Monday, March 25, 2013

What is Compounding Pharmacy?

     So, why am I interested in compounding pharmacy? I suppose the place to start would be to first look at what exactly compounding pharmacy entails. The following is taken from the Professional Compounding Centers of America's (PCCA) website: "Pharmacy compounding is the art and science of preparing personalized medications for patients. Compounded medications are “made from scratch” – individual ingredients are mixed together in the exact strength and dosage form required by the patient. This method allows the compounding pharmacist to work with the patient and the prescriber to customize a medication to meet the patient’s specific needs."
     Before attending pharmacy I was a little undecided in my career path. Right out of high school I went to college for fashion design. I also graduated from cosmetology school and worked in a salon for awhile. Most recently I have worked as a bartender. What is the one thing all these very different jobs have in common? Creating something. I have always been more interested in fields that allow me to be creative or make a product.
     When I started pharmacy school I did not have experience working in retail pharmacy or hospital pharmacy, so I didn't really know what I was getting into. Our first year we were introduced to compounding in PPL and I also did an IPPE rotation at Care Pro in Cedar Rapids which has a compounding pharmacy on its premises. "This is something I'm familiar with", I thought. There are so many parallels I could draw between compounding pharmacy and my past careers. Compounding involves working with patients and doctors to make a product that will satisfy the needs of everyone. As a hairdresser I loved customizing color formulas to use on clients and bartending definitely involved measuring and combining different ingredients to make the perfect cocktail. Compounding is also a mixture of art and science. A good compounding pharmacist must know what ingredients should be mixed together to achieve the desired product, but care must be taken to also prepare an attractive product that the patient wants to use.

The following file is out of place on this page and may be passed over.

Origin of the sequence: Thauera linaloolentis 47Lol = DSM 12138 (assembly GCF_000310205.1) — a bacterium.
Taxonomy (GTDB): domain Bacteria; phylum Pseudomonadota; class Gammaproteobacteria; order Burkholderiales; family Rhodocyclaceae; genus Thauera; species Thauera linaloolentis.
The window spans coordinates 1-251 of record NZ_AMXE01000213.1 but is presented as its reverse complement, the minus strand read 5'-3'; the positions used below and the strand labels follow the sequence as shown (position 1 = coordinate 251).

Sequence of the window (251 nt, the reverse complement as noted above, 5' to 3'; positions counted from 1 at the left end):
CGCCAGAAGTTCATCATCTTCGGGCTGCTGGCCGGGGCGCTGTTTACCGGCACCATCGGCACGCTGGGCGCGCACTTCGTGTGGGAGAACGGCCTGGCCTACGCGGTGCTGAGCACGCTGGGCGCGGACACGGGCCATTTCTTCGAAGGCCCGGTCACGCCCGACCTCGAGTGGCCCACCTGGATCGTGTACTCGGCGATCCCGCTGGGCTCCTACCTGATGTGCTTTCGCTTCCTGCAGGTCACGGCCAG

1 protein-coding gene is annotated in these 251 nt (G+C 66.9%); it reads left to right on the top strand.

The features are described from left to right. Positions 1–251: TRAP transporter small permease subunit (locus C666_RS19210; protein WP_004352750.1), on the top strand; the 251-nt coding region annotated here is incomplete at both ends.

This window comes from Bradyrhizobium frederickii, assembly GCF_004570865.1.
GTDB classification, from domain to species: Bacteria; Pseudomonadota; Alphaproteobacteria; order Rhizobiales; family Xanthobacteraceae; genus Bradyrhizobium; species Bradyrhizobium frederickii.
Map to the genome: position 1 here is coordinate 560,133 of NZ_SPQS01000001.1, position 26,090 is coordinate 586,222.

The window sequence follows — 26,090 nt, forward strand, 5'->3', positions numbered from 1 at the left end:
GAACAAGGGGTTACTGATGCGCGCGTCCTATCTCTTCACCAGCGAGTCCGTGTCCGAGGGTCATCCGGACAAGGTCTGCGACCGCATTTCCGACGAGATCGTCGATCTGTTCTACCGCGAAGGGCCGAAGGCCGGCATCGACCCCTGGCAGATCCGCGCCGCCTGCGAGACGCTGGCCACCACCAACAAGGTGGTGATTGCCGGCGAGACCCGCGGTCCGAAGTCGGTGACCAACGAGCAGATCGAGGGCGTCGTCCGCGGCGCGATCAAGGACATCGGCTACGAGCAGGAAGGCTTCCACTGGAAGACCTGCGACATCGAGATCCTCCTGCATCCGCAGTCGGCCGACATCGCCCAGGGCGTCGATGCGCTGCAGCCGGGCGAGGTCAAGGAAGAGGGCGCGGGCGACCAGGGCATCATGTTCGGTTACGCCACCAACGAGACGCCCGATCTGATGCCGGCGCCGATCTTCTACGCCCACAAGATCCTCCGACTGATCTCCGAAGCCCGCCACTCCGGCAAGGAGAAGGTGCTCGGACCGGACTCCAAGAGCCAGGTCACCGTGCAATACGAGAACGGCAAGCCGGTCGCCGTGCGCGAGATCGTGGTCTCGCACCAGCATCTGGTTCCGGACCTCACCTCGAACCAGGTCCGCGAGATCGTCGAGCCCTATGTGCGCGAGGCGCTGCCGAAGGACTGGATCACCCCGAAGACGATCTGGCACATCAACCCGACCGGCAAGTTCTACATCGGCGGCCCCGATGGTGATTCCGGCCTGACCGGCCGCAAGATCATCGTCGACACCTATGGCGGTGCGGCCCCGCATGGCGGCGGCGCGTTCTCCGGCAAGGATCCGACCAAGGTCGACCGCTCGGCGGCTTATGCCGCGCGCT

Compounding pharmacy also reminds me of a bygone era when pharmacists compounded practically everything they sold. Or even further back to the roots of pharmacy when people used various natural products to create cures for illnesses. There's just something about it that is exiciting and mysterious to me. I'm sure once you've worked in compounding pharmacy for years it becomes more routine to you, but I think I would still appreciate the fact that I'm doing things the "old fashioned way".

Here is the link to the PCCA website:
and the What is Compounding? page:

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